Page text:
Taking for example the meson propagator: $$ \Delta_F (x-y) = \int \frac{d^4k}{(2\pi)^4} \frac{e^{-ik(x-y)}}{k^2 - m^2 + i\epsilon}. $$ It describes a meson that propagate from a point of Minkowski space, $x$, to another one, $y$. Now, I know that an intermediate particle (like this mentioned meson) is a virtual one, so, from a physical point of view, it lives for times that satisfy: $$ \Delta E \cdot \Delta t \le \hslash / 2\pi. $$ What I'm asking is:

  1. where it comes out that a propagator describes virtual particles? I understand that it doesn't describe real ones because it is a solution of: $$ (\square _x + m) \Delta_F (x-y) = \delta^4 (x-y). $$ Which is not the Klein-Gordon, due to the nonzero second member, but why virtual?

  2. Why particles that are described by propagators are said to be "off mass-shell"? If they were on-shell, the propagator would diverge but what does this mean physically?

  • $\begingroup$ Maybe Matt Strassler's article will help. A virtual particle isn't a short-lived real particle. The propagator describes field interactions. A proton and an electron "exchange field" such that hydrogen has little field left, but they don't actually throw photons back and forth. $\endgroup$ Aug 21, 2015 at 12:09

1 Answer 1


Virtual particles are not real. A virtual particle is essentially defined by being associated to a propagator. It is, formally, nothing more than such a propagator. The idea of "virtual particle" doesn't even exist before you notice that you can draw pretty Feynman diagrams as a succinct representation of the way QFT amplitudes are calculated.

This is because you first derive the Feynman diagram perturbation expansion (e.g. by LSZ formalism or in the path integral formalism), then notice this expansion can formally be represented by diagrams where the external legs correspond to actual particle states and then call the internal lines "virtual particles" (because the external lines so nicely correspond to actual particles), but the formalism only says "draw an internal line of this particle type for every propagator of that particle type that appears in the integral you want to calculate".

There are no particles that are "described by propagators", or rather all particles are - it gives the probability to detect something starting at $x$ to be detected at $y$, as you said. One says that virtual particles are "off-shell" because if you want to really make the idea that those internal lines are "particles" work, they you have to observe that the momentum associated to the line is just integrated over all of momentum space, while the mass shell would restrict it to the hypersurface traced out by $k^2=m^2$. But at the end of the day, the formalism just gives you a line in a diagram that is not associated to any of the incoming or outgoing particle states. There's no basis for claiming that this line might be somehow associated to a particle state - it isn't.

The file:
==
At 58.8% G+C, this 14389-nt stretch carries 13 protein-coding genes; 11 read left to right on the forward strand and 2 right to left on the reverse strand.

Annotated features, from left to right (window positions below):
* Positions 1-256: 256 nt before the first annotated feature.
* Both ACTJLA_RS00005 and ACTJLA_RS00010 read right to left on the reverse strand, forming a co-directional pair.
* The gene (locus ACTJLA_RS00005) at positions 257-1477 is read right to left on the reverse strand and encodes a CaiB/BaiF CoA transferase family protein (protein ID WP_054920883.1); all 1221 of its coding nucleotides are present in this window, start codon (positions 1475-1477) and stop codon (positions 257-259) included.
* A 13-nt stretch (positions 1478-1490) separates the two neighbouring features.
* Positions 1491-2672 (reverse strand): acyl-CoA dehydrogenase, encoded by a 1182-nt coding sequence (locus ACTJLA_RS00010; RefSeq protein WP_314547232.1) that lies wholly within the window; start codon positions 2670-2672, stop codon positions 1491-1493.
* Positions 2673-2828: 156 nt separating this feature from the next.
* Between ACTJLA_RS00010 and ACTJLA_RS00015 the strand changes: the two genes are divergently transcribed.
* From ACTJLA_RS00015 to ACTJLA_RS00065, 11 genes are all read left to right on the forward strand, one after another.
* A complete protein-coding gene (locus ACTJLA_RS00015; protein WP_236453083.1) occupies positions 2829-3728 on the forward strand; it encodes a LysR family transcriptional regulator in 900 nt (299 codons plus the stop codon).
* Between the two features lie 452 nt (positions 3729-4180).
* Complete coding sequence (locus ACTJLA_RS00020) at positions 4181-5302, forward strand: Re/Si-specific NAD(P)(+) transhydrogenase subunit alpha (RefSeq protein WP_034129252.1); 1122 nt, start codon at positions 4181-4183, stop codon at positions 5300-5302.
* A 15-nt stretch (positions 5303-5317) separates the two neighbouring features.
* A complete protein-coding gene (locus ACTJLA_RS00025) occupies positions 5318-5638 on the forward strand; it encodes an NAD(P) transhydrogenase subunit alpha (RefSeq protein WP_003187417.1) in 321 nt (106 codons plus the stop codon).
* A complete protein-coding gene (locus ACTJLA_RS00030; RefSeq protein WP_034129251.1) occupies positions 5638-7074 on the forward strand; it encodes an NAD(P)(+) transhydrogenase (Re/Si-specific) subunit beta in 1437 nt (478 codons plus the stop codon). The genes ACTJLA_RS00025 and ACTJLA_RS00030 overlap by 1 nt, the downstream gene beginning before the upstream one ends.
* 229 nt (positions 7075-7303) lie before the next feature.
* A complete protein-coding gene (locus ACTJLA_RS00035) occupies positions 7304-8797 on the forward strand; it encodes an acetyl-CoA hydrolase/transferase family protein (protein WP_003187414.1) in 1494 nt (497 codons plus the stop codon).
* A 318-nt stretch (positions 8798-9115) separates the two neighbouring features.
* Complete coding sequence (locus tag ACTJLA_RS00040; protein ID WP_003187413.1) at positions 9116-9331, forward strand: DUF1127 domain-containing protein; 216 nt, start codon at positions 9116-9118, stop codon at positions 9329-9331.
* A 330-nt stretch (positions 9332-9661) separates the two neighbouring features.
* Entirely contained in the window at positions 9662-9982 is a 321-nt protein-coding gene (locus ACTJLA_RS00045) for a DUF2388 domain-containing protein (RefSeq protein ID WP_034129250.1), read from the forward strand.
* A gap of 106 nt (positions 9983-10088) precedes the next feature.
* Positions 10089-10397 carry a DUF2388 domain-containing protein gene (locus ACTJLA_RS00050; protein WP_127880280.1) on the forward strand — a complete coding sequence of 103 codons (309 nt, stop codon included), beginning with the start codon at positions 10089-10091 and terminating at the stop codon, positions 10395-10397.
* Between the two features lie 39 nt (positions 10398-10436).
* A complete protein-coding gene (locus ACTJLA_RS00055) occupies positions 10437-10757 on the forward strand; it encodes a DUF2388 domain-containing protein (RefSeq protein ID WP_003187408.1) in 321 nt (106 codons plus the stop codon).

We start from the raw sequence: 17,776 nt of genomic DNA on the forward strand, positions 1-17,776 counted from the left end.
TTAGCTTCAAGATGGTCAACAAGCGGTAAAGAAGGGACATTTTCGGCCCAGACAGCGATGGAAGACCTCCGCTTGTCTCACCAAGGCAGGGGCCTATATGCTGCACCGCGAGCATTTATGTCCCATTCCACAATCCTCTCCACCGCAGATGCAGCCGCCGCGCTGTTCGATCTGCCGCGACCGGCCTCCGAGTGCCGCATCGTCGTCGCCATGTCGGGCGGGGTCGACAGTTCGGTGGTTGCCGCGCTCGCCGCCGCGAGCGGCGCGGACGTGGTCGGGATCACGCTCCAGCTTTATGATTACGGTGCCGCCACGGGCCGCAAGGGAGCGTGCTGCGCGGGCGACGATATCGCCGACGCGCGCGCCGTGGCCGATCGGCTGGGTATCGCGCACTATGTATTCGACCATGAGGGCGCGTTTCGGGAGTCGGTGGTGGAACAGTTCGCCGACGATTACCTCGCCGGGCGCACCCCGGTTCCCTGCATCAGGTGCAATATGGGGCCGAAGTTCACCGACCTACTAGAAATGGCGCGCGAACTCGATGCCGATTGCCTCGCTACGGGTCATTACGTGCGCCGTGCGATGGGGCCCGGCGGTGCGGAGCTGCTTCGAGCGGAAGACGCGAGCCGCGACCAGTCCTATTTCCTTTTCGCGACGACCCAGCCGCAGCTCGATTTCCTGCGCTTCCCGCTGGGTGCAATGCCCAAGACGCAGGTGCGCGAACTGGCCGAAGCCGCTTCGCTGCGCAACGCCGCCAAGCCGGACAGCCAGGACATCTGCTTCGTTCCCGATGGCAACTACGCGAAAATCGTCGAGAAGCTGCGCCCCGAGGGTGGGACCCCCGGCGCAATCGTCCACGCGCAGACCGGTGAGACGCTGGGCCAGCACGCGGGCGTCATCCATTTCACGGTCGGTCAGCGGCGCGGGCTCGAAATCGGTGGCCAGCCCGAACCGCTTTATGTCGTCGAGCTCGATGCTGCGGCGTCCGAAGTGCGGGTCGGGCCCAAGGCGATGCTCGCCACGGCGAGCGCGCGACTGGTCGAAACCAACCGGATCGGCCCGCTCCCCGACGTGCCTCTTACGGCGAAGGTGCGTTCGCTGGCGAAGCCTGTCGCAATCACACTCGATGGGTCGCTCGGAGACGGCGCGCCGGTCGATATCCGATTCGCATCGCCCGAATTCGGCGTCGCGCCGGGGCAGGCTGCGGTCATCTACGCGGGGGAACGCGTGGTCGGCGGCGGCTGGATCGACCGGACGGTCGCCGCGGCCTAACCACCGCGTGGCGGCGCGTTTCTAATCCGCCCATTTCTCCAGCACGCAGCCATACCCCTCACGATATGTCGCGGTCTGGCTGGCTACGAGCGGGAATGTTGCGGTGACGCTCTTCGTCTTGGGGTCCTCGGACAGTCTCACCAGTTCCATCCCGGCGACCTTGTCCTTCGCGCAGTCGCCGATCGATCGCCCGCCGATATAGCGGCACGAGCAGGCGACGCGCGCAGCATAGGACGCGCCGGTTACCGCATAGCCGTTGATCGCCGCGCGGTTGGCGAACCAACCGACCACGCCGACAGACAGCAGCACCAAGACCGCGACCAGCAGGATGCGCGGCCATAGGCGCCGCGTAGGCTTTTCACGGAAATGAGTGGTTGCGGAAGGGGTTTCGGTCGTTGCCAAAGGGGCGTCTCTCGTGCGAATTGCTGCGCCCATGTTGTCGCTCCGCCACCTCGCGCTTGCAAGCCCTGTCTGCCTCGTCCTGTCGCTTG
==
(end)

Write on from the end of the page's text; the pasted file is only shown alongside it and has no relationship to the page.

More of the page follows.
The heuristic energy-time uncertainty relation you wrote down for its "lifetime" is different - this is actually valid when you have so-called resonances, where actual intermediate bound states of the theory are formed during an interaction. Resonances are different from virtual particles in that they actually correspond to physical states of the theory, and they show up in scattering amplitudes in perfect analogy to the contribution of metastable states to non-relativistic partial wave scattering of quantum mechanics. The width of the resonance in the energy spectrum is related to its life-time by a Fourier relation, but, stricty speaking, this is not a quantum mechanical uncertainty relation like the one between position and momentum because time is not a quantum mechanical operator (see this question for some interpretations of a "time-energy uncertainty").

  • $\begingroup$ Thank you! I think I get it now. However I want to know your "opinion" about my last question: what does it mean physically when a propagator diverge? $\endgroup$
    – Crazydemon
    Aug 22, 2015 at 7:28
  • 2
    $\begingroup$ @Crazydemon: No opinion to give, it's a well-known fact (called the Källén-Lehmann spectral representation) that the poles of the propagator correspond to the $n$-particle states of the theory. In other words - the value of $p^2$ where the free propagator diverges is the mass. $\endgroup$
    – ACuriousMind
    Aug 22, 2015 at 13:35
  • 1
    $\begingroup$ Not well known for me, I'm currently doing QED as a student. Thank you very much! $\endgroup$
    – Crazydemon
    Aug 22, 2015 at 17:33
  • $\begingroup$ @ACuriousMind is there any intuition behind why the poles of the propagator correspond to the on-mass-shell particle states of the theory? $\endgroup$
    – Alex Gower
    May 11, 2021 at 14:14

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